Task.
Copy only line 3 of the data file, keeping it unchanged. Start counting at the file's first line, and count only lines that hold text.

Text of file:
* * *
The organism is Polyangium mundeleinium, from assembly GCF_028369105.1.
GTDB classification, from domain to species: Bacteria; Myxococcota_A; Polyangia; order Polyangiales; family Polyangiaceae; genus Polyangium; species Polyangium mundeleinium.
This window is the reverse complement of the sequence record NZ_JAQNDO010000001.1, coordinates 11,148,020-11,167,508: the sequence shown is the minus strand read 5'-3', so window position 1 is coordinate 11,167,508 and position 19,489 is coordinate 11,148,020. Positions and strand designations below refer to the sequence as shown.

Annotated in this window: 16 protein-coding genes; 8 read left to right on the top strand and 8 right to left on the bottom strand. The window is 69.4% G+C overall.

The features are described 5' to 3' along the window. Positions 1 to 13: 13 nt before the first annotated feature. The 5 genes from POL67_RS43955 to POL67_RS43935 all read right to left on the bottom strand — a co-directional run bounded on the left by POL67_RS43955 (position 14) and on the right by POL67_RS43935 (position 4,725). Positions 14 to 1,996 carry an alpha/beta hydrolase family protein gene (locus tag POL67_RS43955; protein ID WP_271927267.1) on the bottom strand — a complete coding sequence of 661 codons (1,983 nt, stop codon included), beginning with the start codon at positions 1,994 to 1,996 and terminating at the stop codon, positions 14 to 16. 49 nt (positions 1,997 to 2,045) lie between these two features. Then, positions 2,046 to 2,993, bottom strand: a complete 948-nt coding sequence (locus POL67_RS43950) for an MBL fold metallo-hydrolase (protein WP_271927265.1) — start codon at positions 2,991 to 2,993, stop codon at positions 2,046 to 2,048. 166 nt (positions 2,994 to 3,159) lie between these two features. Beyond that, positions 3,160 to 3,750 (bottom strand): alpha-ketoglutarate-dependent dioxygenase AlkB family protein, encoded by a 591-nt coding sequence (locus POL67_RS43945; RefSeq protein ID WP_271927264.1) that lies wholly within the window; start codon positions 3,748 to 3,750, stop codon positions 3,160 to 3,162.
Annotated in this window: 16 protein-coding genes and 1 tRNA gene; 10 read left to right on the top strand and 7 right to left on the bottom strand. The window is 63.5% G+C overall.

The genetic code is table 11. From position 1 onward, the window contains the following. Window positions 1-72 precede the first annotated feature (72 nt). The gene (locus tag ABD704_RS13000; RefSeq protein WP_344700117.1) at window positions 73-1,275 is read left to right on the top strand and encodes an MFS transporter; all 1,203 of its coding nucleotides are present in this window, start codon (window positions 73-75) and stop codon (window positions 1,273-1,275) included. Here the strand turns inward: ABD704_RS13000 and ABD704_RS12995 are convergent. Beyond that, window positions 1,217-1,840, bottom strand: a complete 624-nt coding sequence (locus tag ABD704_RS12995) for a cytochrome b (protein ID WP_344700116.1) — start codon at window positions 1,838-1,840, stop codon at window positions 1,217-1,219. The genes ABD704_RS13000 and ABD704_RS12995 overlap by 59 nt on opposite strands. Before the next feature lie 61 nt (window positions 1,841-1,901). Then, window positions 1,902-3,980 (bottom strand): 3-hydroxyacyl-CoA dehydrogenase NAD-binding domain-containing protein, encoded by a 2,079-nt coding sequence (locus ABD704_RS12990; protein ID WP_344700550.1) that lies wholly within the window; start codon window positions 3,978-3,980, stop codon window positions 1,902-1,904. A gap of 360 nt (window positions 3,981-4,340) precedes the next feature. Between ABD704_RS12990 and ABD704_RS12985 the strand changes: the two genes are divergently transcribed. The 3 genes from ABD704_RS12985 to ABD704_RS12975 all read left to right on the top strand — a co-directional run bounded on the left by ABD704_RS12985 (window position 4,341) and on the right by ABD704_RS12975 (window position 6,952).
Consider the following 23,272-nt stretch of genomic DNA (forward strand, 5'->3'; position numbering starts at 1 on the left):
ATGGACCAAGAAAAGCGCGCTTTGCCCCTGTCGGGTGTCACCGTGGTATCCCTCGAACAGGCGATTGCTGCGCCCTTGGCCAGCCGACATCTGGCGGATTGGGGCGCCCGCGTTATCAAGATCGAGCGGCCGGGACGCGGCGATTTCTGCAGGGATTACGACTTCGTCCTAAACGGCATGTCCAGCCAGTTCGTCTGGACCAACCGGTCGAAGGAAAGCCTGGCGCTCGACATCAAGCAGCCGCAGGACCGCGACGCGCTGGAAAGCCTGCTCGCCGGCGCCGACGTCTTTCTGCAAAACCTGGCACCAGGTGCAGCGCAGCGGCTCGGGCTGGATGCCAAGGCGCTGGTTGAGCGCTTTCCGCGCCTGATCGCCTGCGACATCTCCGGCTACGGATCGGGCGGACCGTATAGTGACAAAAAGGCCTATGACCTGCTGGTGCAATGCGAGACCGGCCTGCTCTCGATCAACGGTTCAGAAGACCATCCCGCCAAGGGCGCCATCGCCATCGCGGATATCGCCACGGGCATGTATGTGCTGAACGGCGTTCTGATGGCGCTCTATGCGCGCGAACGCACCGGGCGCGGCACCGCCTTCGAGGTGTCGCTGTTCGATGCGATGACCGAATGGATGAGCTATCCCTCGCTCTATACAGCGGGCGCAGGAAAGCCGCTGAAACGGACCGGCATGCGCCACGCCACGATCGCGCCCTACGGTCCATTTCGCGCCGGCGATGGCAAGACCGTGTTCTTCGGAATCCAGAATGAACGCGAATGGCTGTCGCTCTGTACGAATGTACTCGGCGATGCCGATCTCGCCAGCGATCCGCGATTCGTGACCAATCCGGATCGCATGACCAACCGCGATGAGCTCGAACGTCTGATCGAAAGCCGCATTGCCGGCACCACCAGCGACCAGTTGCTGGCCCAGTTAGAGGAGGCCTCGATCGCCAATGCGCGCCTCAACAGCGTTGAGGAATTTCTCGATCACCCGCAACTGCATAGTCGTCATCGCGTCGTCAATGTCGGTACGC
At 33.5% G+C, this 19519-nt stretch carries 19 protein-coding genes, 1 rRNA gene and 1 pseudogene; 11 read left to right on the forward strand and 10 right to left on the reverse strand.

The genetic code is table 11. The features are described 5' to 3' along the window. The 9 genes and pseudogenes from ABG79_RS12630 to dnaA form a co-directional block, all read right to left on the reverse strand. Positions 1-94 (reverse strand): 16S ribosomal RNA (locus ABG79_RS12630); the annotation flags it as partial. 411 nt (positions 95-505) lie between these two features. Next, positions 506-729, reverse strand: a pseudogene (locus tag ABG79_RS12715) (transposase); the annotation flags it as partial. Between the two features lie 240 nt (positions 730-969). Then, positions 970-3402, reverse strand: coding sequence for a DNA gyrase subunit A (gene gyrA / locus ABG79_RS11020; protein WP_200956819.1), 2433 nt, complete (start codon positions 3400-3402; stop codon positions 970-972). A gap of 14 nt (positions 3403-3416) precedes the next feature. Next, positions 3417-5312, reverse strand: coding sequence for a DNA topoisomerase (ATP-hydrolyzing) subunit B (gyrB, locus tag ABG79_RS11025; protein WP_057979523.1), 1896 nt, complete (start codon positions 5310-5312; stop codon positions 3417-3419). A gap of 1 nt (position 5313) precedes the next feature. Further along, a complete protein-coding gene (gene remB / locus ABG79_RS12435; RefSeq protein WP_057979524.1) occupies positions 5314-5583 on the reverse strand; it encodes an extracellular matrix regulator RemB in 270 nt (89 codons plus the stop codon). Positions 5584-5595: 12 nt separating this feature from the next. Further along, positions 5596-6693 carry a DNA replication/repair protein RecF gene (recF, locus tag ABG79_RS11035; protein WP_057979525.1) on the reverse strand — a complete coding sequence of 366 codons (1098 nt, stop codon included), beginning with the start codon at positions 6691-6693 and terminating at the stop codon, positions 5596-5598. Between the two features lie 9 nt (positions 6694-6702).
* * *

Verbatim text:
This window is the reverse complement of the sequence record NZ_JAQNDO010000001.1, coordinates 11,148,020-11,167,508: the sequence shown is the minus strand read 5'-3', so window position 1 is coordinate 11,167,508 and position 19,489 is coordinate 11,148,020. Positions and strand designations below refer to the sequence as shown.